Drawing on the classical concept of rhetorical dispositio, this study gives new interpretations of a number of literary texts of the French Renaissance, some of them well-known (by Rabelais, Du Bellay and Montaigne), others less-known (the Pierres précieuses by Remy Belleau and the anonymous collections of emblematic fables). All these texts are organized according to an often problematic and disruptive dispositio that dissociates itself from the prescribed and preexisting models. This study not only seeks to approach the problem of literary ordering from a historical and theoretical perspective, it also intends to frame this topic in a more general context: grotesque bodiliness in Rabelais’s novels; historiography, gender and travelogue in Montaigne’s Essays; imitation and intermediality in the case of the poets and the fabulists.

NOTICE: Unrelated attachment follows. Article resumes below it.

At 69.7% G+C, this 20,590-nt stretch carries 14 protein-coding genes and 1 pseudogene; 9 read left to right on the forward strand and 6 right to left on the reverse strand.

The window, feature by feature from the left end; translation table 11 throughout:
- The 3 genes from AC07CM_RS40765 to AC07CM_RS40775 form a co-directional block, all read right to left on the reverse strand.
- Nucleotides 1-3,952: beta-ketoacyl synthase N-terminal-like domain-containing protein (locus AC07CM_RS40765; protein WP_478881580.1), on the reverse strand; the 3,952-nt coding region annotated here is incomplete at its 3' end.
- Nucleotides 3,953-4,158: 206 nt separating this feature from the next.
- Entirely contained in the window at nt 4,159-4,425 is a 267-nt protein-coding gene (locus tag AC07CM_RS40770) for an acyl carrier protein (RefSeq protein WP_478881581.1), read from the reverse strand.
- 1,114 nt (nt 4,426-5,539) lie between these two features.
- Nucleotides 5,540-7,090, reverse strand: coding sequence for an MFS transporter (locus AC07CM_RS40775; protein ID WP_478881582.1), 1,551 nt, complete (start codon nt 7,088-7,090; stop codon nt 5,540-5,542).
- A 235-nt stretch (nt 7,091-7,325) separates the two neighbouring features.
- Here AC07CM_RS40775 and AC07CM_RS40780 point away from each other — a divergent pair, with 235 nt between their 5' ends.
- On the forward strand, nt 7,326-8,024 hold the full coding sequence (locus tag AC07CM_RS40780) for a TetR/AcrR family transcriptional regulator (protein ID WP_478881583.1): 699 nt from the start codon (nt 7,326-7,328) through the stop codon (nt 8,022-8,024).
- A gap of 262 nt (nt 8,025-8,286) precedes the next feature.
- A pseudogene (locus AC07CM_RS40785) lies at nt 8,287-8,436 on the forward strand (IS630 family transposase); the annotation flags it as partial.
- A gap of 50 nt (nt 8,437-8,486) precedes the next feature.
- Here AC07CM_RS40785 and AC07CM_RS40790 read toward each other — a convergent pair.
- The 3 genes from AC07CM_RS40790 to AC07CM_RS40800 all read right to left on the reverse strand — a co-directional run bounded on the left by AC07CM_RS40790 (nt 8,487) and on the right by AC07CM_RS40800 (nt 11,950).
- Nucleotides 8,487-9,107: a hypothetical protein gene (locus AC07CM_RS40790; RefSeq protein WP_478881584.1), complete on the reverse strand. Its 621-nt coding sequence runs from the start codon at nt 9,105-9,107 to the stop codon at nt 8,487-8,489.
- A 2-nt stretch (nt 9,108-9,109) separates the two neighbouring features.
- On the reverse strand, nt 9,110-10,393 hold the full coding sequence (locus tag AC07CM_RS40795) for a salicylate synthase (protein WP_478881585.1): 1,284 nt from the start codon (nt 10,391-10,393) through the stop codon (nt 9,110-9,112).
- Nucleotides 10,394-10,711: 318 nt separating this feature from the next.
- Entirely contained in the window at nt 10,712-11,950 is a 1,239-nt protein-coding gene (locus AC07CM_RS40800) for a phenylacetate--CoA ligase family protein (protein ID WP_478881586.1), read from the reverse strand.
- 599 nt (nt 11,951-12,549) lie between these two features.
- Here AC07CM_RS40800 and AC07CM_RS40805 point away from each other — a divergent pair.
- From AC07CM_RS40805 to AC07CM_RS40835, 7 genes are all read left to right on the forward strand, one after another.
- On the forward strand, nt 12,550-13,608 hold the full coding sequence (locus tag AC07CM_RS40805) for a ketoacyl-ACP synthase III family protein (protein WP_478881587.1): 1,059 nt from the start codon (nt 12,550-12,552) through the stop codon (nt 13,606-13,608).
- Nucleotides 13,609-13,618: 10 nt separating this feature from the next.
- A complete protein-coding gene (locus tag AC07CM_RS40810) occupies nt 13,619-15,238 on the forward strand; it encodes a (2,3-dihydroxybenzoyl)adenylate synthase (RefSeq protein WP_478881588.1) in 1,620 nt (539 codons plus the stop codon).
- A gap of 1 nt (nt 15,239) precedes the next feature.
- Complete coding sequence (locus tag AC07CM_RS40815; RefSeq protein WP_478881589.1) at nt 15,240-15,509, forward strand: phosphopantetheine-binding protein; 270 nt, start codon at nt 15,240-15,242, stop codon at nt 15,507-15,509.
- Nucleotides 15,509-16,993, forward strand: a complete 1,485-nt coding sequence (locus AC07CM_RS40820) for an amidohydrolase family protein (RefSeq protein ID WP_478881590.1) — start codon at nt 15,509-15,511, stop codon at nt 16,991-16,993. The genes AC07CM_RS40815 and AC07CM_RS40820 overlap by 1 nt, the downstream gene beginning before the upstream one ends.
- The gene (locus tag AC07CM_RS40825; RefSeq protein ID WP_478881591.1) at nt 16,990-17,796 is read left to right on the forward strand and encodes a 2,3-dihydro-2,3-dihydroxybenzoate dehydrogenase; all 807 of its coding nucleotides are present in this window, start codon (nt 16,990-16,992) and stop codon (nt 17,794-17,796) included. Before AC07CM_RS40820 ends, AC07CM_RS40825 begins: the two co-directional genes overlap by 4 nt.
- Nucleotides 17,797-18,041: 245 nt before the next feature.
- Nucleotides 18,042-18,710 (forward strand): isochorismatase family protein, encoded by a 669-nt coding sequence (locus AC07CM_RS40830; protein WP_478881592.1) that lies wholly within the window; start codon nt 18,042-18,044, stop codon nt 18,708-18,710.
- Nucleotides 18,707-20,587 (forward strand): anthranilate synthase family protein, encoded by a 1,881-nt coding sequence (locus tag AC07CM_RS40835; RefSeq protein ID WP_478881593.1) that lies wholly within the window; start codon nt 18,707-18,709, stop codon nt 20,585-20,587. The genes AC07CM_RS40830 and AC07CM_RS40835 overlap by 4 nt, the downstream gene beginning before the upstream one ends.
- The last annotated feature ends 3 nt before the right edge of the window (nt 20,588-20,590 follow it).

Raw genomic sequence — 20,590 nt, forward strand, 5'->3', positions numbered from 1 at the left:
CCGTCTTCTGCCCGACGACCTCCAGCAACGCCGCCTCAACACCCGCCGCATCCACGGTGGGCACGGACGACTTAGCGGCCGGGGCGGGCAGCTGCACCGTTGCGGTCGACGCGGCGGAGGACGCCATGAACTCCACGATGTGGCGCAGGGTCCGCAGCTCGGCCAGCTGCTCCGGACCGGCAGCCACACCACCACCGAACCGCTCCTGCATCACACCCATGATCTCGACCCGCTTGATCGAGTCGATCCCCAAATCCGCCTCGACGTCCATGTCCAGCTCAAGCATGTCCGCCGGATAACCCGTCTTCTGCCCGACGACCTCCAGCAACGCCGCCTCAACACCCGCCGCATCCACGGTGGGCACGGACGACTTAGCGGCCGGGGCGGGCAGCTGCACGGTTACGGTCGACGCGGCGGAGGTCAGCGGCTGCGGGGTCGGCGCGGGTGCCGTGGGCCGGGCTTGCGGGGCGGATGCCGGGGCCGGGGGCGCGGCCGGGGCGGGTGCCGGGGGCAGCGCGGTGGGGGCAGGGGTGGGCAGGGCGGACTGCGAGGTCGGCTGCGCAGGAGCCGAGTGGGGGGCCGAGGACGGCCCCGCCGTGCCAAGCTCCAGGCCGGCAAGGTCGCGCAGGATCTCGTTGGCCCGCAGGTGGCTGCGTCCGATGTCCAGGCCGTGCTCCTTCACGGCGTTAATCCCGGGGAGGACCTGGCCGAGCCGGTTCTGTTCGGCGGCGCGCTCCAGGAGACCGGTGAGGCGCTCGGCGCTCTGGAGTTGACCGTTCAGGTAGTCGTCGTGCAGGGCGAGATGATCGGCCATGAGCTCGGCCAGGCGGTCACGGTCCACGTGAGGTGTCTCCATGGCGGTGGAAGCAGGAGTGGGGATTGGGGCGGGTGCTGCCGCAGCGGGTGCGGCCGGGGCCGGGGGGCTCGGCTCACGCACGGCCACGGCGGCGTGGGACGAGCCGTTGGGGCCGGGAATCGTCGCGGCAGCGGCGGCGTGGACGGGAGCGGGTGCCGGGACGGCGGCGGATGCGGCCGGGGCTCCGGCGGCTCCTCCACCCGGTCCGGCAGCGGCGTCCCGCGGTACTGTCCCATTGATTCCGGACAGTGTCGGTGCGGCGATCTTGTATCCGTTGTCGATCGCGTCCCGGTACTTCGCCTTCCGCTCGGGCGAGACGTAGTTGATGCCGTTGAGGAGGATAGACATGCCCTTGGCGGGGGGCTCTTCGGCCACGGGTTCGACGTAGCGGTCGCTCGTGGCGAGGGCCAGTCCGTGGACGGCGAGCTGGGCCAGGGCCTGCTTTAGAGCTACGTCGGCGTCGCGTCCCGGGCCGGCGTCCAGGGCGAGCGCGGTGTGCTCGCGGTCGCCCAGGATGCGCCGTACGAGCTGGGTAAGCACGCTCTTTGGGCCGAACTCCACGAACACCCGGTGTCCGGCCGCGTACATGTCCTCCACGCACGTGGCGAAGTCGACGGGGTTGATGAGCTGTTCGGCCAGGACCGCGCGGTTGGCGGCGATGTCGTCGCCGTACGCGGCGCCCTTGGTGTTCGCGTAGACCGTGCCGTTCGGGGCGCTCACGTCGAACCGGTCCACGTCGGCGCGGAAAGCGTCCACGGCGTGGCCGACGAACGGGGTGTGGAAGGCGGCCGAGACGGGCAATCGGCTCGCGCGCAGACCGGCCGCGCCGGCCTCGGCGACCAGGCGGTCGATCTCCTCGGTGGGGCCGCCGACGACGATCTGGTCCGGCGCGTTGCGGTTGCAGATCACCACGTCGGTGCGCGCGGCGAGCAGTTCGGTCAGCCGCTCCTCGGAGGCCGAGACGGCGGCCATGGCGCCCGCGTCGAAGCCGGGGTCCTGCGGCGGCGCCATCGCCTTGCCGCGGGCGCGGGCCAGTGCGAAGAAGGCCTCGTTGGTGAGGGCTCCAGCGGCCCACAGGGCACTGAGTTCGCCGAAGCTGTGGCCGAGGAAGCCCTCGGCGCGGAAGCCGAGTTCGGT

|Publisher:||Brill Academic Publishers, Inc.|
|Series:||Brill's Studies in Intellectual History Series , #157|
About the Author
Paul J. Smith, Ph.D. (1985) in French Literature, University of Leiden, is Professor of French Literature at the University of Leiden. He has published extensively on the early modern and modern French literature and its reception in the Netherlands. He is co-editor of Montaigne and the Low Countries (1580-1700) (Brill, 2007).